Friendship, Unity and Christian Charity is the motto and are the pillars that the Ancient Order of Hibernians is built on. As we check in on the Ancient Order of the Hibernians chapter based in Hamilton it appears that the club is a strong and vibrant as it has ever been.

Ken Adam Trenton AOH HIbernians

Ken Adam, president of the Ancient Order of the Hibernians chapter based on Kuser Road in Hamilton, in the bar. (Photo by Thomas Kelly.)

Maybe it is stronger than it has ever been. While interviewing people for this story, there were more than a hundred people in the hall on Kuser Road in Hamilton on a Tuesday night, and the club is full of life.

Ken Adam, the current president of the AOH chapter, says the future is bright and the club is building, not rebuilding. With 1,400 members, the Hibernians are one of the last ethnic clubs in the area, and surely one of the largest.

The Ancient Order of Hibernians is America’s oldest Irish Catholic Fraternal Organization founded on the East Coast of the U.S. in 1836. The Order follows tradition of similar societies that existed in Ireland for more than 300 years. While there are AOH organizations in Canada, England, Ireland and Wales, the U.S. national organization is the largest.

These organizations were founded to help protect Irish clergy and recent immigrants from attacks by established “native” Americans, who resented the huge influx of Irish driven to America by the Potato Famine in the 1840s. More than 1.5 million Irish came to America during this Great Hunger, as 2 million Irish died in Ireland, from starvation and disease.

The strength of the Hibernians in Hamilton appears to be its leadership and its volunteers. There is a lot going on at the Hibernians club and there appears to be something for everyone. There is now yoga class, the perennial sports division featuring soccer, a quoits league, a cornhole league, an Irish music festival and now, a full-service kitchen for lunches and dinners.

Adam shares about the tough time during the pandemic shutdown and the opportunities it also brought. “It was a dark time. We have a large building and we still have bills to pay. It was scary, but we also saw opportunities,” he says. “During the pandemic, when things started coming back online, we saw the need for an outdoor patio. We added a large paver patio and now we can have music and entertainment when weather permits. One of our members owns a landscaping firm, and that was a great help.”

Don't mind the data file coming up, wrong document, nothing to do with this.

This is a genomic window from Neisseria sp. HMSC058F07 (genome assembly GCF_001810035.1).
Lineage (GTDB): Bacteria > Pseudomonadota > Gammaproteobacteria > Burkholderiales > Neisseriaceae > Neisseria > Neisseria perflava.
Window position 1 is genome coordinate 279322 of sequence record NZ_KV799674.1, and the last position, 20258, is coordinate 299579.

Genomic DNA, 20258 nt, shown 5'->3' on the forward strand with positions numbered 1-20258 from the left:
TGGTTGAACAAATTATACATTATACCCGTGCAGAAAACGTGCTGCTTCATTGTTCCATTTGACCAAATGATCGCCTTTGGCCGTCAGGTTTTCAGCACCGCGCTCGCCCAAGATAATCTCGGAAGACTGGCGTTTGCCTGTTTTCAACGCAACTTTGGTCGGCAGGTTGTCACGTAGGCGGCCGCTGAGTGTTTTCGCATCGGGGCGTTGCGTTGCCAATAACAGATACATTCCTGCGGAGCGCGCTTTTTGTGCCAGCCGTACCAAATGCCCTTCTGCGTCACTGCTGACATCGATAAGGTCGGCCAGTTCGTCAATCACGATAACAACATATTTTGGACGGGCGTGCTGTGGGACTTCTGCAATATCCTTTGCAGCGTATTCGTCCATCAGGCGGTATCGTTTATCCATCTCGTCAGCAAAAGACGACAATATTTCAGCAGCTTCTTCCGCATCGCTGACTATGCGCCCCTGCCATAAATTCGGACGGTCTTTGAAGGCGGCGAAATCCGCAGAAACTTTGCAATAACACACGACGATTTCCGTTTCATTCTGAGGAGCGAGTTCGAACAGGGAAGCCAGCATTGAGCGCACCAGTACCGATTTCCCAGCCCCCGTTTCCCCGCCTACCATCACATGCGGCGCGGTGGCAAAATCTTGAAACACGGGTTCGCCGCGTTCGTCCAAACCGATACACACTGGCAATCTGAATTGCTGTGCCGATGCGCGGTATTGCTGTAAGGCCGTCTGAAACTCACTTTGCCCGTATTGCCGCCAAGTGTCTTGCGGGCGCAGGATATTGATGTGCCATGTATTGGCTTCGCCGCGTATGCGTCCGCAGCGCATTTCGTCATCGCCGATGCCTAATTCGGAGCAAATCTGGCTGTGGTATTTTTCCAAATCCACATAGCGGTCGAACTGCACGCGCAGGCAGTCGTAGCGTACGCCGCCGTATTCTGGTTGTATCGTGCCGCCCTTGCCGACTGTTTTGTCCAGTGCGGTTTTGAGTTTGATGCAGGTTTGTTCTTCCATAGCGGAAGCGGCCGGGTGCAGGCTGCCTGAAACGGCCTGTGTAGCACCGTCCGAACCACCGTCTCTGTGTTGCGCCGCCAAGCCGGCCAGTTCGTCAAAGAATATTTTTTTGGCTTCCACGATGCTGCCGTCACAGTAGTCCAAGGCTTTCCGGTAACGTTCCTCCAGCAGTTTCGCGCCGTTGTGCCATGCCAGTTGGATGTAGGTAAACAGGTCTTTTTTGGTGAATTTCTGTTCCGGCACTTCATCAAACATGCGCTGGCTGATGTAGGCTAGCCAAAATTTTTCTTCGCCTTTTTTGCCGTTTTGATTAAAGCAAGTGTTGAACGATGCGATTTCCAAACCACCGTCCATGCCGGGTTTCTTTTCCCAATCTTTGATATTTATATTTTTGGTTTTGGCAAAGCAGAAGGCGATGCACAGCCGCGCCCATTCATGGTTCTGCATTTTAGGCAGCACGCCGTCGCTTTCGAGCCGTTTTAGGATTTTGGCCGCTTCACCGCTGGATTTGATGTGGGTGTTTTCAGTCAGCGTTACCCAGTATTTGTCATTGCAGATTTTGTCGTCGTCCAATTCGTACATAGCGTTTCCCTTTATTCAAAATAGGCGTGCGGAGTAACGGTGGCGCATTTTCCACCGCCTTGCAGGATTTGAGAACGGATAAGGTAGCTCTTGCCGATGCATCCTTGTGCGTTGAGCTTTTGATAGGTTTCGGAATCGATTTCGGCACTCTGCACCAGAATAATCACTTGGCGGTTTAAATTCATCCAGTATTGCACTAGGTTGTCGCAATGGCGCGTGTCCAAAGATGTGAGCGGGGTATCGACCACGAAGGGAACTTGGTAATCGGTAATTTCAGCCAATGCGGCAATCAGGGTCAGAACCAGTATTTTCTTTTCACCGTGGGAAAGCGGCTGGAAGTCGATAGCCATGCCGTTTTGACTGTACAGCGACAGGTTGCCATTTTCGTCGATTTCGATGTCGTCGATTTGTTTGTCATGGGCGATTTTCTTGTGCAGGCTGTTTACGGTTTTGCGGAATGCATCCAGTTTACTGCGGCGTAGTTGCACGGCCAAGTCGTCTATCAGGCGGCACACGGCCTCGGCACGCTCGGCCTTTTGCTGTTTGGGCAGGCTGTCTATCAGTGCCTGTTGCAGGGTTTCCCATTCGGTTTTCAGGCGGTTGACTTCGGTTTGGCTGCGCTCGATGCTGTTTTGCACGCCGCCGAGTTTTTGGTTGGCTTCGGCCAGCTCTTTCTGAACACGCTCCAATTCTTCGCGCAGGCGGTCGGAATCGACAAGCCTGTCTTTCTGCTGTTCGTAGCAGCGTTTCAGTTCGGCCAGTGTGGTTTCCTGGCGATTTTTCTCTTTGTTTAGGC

The Kuser Road building that houses the Hibernians was finished in the early 1980’s, primarily with labor from the club members themselves. “I was a kid out of high school,” Adam recalls. “But my father (Jim) was instrumental along with many others in getting this building made. We had and have members of many trades who are the best volunteers you could ask for. I say again and again, our members, trustees and board make this organization strong. We now have 1,400 members, and it may be the most we have ever had.”

Adam is in his third year as president after taking the reins from former president Vince McKelvey. McKelvey was president for 13 years, and Adam says he guided the organization with a steady hand. “I rely on Vince and bounce ideas off him all of the time. He knows everyone in town and also all about how to run this organization properly. He is still on the board and a very valuable resource,” he says.

The vision from the previous leader is added to by Adam. “We need to evolve and continue our vision as a family organization. As with my father and brother, we have generations of members now and we must engage them all. We want to offer something for everyone. We have the soccer leagues, where the Hibernian Athletic Association hosts nine travel type teams. We have girls and boys soccer from 9 years old through high school. It is a great program, with many participants.”

A valuable attribute of the athletic program is the lighted soccer field located behind the AOH building on the almost 2 acres of club property. It hosts practices and games seemingly year round, and also hosts the Irish Festival that happens on the grounds each fall.